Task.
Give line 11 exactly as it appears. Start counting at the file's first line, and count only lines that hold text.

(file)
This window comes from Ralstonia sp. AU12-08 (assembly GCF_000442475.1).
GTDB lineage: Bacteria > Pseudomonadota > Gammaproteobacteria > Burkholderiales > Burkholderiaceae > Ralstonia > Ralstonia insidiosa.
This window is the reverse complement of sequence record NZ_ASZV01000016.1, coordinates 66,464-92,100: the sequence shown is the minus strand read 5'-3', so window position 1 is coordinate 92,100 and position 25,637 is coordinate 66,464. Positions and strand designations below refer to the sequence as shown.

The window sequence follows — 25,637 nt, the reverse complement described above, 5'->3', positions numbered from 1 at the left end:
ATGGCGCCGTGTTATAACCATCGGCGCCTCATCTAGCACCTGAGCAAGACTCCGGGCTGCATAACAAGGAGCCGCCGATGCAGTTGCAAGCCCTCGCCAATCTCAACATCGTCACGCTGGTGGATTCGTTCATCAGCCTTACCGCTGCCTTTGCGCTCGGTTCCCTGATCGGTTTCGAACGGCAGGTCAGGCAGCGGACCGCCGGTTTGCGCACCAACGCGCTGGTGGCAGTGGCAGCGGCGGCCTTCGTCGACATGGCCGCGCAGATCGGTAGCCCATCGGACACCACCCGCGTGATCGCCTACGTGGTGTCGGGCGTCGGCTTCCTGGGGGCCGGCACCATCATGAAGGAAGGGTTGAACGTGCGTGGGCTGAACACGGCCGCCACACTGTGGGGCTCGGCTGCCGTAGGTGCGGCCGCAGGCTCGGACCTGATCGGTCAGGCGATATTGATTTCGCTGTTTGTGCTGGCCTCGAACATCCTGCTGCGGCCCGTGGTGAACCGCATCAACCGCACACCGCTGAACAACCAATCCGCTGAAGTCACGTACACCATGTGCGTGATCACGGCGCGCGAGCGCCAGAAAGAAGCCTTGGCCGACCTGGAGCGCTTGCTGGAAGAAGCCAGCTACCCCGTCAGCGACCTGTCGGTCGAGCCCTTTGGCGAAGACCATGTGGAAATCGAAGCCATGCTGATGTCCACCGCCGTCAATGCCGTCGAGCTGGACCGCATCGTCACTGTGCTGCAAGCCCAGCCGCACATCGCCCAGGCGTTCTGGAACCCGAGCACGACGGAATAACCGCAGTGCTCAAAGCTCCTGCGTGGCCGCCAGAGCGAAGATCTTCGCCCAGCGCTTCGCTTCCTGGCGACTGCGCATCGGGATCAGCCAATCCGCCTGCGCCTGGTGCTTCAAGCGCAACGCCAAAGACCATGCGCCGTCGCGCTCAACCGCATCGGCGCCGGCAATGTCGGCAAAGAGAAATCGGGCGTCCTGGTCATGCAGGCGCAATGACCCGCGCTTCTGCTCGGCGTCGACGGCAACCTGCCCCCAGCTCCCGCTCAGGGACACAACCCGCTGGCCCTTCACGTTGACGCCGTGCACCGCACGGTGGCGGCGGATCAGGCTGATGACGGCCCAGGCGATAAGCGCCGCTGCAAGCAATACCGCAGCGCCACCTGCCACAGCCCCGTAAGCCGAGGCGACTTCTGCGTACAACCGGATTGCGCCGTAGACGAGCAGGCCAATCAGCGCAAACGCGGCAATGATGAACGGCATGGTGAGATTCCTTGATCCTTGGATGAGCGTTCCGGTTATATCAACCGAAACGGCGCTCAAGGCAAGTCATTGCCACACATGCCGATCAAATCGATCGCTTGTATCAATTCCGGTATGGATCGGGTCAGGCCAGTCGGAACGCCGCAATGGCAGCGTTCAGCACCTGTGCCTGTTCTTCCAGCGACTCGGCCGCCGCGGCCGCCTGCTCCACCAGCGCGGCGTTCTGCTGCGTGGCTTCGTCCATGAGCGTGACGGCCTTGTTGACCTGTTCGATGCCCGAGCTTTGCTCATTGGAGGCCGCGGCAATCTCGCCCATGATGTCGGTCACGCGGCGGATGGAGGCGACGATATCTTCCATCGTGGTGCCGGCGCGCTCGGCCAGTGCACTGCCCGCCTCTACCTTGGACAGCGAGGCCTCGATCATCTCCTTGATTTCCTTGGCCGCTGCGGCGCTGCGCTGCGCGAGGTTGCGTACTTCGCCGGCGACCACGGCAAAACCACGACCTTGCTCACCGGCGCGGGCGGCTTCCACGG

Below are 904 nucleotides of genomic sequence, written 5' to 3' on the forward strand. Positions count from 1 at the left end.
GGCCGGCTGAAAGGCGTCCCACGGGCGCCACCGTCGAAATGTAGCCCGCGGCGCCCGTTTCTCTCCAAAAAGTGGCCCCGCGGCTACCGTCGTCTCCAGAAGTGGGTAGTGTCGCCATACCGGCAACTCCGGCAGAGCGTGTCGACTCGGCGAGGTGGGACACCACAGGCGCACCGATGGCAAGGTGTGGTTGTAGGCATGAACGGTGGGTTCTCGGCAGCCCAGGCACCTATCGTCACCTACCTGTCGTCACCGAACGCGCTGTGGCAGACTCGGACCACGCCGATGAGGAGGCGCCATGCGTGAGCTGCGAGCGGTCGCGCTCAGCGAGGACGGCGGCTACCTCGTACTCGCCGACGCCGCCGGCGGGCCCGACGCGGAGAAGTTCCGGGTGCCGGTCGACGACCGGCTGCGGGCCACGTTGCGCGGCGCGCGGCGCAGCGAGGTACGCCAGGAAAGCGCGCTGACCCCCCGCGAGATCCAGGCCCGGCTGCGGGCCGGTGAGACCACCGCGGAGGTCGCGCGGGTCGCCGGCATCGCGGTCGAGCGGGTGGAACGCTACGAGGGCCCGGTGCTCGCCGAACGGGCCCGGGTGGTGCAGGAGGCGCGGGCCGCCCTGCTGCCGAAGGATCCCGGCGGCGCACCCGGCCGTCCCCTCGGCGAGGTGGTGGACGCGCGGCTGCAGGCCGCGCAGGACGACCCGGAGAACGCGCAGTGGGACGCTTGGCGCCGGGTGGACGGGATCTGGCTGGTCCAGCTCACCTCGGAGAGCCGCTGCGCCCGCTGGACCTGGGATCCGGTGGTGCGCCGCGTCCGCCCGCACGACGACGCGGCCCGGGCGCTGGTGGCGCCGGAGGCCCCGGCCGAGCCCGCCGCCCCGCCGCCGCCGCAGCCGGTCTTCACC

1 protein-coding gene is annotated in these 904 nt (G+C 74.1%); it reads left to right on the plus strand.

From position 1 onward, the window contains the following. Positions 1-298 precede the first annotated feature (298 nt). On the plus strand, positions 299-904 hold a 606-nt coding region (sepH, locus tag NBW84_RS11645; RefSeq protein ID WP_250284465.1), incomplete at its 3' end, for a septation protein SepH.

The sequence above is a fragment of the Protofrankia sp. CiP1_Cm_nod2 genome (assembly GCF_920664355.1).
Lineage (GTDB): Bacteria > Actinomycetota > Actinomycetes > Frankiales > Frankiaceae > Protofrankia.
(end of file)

Lineage (GTDB): Bacteria > Actinomycetota > Actinomycetes > Frankiales > Frankiaceae > Protofrankia.